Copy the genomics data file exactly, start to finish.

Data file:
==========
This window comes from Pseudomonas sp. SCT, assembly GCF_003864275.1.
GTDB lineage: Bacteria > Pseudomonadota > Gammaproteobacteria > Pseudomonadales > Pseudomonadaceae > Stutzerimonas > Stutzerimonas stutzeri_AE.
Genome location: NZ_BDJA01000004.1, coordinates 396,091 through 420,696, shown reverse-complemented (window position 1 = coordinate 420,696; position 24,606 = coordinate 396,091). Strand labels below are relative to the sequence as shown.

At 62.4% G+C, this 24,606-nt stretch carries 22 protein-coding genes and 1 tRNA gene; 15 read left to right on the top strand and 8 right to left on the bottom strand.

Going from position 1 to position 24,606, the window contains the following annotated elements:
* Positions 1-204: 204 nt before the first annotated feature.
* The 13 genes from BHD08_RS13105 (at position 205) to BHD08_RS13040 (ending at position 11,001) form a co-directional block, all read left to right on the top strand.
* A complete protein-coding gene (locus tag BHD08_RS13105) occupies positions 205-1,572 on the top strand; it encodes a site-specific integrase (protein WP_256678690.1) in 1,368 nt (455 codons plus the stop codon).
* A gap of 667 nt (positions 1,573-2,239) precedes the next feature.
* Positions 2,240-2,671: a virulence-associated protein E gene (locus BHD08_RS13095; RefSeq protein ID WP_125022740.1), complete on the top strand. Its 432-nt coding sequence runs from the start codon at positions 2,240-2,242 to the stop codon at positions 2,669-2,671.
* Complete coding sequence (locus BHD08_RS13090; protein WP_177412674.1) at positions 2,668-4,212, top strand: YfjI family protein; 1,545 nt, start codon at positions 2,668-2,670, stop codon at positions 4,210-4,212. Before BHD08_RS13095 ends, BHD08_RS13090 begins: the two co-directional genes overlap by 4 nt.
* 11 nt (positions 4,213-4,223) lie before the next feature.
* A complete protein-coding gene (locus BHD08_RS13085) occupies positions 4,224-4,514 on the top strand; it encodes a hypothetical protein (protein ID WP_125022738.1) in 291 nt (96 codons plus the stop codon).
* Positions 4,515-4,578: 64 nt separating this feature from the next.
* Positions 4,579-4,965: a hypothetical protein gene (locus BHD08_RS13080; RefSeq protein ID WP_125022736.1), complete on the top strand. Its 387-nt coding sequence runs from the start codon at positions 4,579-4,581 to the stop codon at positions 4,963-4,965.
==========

This window comes from Pseudomonas sp. SCT, assembly GCF_003864275.1.
GTDB lineage: Bacteria > Pseudomonadota > Gammaproteobacteria > Pseudomonadales > Pseudomonadaceae > Stutzerimonas > Stutzerimonas stutzeri_AE.
Genome location: NZ_BDJA01000004.1, coordinates 396,091 through 420,696, shown reverse-complemented (window position 1 = coordinate 420,696; position 24,606 = coordinate 396,091). Strand labels below are relative to the sequence as shown.

At 62.4% G+C, this 24,606-nt stretch carries 22 protein-coding genes and 1 tRNA gene; 15 read left to right on the top strand and 8 right to left on the bottom strand.

Going from position 1 to position 24,606, the window contains the following annotated elements:
* Positions 1-204: 204 nt before the first annotated feature.
* The 13 genes from BHD08_RS13105 (at position 205) to BHD08_RS13040 (ending at position 11,001) form a co-directional block, all read left to right on the top strand.
* A complete protein-coding gene (locus tag BHD08_RS13105) occupies positions 205-1,572 on the top strand; it encodes a site-specific integrase (protein WP_256678690.1) in 1,368 nt (455 codons plus the stop codon).
* A gap of 667 nt (positions 1,573-2,239) precedes the next feature.
* Positions 2,240-2,671: a virulence-associated protein E gene (locus BHD08_RS13095; RefSeq protein ID WP_125022740.1), complete on the top strand. Its 432-nt coding sequence runs from the start codon at positions 2,240-2,242 to the stop codon at positions 2,669-2,671.
* Complete coding sequence (locus BHD08_RS13090; protein WP_177412674.1) at positions 2,668-4,212, top strand: YfjI family protein; 1,545 nt, start codon at positions 2,668-2,670, stop codon at positions 4,210-4,212. Before BHD08_RS13095 ends, BHD08_RS13090 begins: the two co-directional genes overlap by 4 nt.
* 11 nt (positions 4,213-4,223) lie before the next feature.
* A complete protein-coding gene (locus BHD08_RS13085) occupies positions 4,224-4,514 on the top strand; it encodes a hypothetical protein (protein ID WP_125022738.1) in 291 nt (96 codons plus the stop codon).
* Positions 4,515-4,578: 64 nt separating this feature from the next.
* Positions 4,579-4,965: a hypothetical protein gene (locus BHD08_RS13080; RefSeq protein ID WP_125022736.1), complete on the top strand. Its 387-nt coding sequence runs from the start codon at positions 4,579-4,581 to the stop codon at positions 4,963-4,965.